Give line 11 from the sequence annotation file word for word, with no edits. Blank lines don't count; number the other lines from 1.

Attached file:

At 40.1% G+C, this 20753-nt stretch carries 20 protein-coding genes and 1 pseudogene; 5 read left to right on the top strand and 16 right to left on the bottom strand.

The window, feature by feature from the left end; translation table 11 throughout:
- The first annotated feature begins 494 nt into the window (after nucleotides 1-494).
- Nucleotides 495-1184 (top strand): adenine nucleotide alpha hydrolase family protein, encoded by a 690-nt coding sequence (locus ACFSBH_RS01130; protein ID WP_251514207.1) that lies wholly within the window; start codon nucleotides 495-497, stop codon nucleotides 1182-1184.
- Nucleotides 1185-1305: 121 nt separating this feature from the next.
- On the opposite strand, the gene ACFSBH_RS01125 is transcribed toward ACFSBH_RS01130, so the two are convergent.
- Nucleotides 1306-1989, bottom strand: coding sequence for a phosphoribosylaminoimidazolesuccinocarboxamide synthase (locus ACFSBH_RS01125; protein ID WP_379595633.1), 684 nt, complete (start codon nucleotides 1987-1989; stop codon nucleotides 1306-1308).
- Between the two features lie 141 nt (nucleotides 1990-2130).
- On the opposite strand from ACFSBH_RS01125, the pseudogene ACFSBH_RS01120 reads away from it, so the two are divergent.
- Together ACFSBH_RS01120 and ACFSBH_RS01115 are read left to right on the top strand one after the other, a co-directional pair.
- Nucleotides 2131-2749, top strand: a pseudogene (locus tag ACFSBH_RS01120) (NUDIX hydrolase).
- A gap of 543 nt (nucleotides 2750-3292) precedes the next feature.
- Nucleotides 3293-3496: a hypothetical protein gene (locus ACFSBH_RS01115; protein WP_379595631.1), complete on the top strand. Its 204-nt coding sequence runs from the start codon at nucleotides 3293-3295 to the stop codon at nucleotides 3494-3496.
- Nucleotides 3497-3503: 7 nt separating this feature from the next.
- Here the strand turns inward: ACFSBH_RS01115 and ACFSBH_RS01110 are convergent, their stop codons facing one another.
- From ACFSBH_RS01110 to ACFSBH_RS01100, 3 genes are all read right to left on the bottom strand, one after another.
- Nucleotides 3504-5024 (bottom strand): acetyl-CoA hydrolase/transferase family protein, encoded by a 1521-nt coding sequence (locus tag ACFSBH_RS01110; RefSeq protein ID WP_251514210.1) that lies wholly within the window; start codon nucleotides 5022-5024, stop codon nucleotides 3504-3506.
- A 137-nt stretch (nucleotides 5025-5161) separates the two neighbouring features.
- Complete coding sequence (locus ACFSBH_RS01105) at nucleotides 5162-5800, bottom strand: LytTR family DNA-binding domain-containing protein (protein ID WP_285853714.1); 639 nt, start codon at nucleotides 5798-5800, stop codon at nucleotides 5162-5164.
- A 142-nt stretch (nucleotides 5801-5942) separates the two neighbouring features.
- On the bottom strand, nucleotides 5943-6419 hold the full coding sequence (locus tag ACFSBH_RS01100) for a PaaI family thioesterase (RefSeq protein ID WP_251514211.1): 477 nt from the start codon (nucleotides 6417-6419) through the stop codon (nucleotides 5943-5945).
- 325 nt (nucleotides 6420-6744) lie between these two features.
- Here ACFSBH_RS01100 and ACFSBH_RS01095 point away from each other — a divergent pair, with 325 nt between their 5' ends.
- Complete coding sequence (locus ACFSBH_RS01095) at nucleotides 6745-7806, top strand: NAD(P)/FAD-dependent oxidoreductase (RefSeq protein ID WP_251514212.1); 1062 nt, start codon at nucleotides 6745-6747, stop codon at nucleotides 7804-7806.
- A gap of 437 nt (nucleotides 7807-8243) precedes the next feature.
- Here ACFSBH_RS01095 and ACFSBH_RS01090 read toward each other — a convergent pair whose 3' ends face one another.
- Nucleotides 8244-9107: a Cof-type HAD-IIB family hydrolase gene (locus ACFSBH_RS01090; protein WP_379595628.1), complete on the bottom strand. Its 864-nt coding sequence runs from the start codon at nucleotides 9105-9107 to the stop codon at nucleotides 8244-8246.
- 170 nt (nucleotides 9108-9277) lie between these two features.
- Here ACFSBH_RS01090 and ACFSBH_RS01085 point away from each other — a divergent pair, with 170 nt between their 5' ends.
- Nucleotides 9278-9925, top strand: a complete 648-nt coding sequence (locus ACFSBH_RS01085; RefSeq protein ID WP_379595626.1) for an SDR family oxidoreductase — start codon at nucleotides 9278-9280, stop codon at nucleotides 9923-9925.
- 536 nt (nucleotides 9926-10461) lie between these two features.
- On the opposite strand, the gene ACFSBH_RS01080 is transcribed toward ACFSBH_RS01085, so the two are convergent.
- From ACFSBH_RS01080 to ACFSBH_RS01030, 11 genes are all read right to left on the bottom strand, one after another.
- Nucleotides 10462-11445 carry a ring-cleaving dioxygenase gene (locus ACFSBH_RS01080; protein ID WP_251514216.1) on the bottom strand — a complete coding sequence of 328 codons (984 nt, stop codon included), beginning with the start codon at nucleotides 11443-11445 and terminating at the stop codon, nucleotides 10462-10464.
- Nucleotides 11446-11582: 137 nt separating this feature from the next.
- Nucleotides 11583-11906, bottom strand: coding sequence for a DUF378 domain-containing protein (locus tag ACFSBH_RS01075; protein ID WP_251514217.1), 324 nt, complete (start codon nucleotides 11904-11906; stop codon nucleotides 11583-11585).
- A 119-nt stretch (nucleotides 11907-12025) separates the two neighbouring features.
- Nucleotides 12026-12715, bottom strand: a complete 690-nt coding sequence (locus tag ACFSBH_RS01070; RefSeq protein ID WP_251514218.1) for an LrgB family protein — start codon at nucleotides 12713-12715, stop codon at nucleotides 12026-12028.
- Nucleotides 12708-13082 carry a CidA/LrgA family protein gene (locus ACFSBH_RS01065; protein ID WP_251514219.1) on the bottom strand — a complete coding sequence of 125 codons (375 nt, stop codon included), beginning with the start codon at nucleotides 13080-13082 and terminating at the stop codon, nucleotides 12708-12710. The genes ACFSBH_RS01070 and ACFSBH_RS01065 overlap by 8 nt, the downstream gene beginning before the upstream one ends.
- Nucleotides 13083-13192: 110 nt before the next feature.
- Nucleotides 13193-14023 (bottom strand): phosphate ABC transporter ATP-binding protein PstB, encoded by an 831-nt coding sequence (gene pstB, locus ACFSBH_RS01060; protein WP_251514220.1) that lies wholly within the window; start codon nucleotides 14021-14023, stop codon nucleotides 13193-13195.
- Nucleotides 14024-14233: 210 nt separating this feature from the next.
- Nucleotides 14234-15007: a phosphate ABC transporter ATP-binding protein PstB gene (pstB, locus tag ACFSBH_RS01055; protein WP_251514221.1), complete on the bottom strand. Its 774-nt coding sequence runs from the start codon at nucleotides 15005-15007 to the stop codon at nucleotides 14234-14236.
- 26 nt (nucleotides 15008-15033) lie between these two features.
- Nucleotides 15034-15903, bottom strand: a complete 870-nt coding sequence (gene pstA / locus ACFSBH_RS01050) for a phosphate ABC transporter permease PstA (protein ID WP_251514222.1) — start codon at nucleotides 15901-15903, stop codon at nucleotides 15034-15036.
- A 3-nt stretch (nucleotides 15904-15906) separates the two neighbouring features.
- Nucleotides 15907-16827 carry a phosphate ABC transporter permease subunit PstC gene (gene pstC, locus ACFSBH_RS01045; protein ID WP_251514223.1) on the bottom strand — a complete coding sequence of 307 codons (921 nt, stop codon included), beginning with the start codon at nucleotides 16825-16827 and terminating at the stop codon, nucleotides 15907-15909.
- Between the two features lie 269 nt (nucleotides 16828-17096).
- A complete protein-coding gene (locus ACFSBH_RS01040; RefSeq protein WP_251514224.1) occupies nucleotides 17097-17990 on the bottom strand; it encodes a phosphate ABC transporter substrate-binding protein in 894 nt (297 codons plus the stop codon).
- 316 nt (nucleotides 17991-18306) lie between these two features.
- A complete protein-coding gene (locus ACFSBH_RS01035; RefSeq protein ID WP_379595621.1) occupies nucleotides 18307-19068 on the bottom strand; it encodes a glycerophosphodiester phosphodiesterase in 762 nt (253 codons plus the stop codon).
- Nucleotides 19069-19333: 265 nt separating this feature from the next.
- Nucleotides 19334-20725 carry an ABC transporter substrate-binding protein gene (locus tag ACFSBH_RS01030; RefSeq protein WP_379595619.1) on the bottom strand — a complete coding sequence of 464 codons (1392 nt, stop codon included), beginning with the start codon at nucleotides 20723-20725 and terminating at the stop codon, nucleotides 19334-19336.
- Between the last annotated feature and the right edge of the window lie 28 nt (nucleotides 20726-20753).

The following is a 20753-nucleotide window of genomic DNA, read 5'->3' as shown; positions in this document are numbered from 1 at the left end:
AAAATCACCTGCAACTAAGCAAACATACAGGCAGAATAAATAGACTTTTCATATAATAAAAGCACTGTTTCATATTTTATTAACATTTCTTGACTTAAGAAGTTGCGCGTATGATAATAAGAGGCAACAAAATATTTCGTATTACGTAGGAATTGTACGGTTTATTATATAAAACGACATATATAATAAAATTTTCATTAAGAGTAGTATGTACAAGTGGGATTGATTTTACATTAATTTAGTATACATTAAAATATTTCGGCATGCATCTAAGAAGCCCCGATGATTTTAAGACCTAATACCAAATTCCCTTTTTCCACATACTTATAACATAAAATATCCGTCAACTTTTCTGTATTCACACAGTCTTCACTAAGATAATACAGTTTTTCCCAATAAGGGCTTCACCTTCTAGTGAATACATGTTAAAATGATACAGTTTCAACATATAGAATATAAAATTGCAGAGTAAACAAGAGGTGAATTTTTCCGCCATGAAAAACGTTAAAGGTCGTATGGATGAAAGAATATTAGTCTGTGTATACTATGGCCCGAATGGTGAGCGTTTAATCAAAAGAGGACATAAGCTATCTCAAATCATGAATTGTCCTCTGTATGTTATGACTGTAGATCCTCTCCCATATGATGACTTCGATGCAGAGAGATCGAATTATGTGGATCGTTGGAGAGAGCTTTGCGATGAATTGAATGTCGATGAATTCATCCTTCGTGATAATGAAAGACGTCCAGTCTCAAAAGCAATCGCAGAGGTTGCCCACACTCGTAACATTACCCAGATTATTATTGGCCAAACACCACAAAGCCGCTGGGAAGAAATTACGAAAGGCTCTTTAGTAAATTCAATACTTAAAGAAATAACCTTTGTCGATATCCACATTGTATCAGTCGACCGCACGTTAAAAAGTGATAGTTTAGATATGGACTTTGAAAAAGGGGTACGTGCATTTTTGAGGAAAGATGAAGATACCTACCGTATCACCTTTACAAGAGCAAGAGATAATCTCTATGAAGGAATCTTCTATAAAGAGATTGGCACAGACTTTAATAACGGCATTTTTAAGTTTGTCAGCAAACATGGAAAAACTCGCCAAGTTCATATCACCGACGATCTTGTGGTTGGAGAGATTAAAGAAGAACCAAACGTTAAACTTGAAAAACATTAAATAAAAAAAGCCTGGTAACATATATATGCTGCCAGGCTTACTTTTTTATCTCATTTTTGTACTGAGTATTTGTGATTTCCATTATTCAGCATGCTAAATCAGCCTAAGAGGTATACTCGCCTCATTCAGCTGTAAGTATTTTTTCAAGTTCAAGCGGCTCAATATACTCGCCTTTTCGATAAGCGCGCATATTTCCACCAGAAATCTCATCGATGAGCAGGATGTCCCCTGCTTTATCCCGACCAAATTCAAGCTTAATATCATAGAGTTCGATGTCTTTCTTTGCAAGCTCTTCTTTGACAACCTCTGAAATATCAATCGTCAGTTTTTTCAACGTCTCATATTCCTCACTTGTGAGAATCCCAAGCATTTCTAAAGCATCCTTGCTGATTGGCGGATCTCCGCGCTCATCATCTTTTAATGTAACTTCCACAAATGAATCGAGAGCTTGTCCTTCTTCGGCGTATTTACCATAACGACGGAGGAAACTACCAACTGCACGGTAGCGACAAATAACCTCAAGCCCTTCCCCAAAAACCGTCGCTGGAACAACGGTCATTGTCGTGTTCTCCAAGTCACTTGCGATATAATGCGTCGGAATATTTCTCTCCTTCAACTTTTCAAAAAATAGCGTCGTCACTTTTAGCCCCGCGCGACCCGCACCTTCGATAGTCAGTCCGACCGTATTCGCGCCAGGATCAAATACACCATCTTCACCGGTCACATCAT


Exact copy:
- Nucleotides 2131-2749, top strand: a pseudogene (locus tag ACFSBH_RS01120) (NUDIX hydrolase).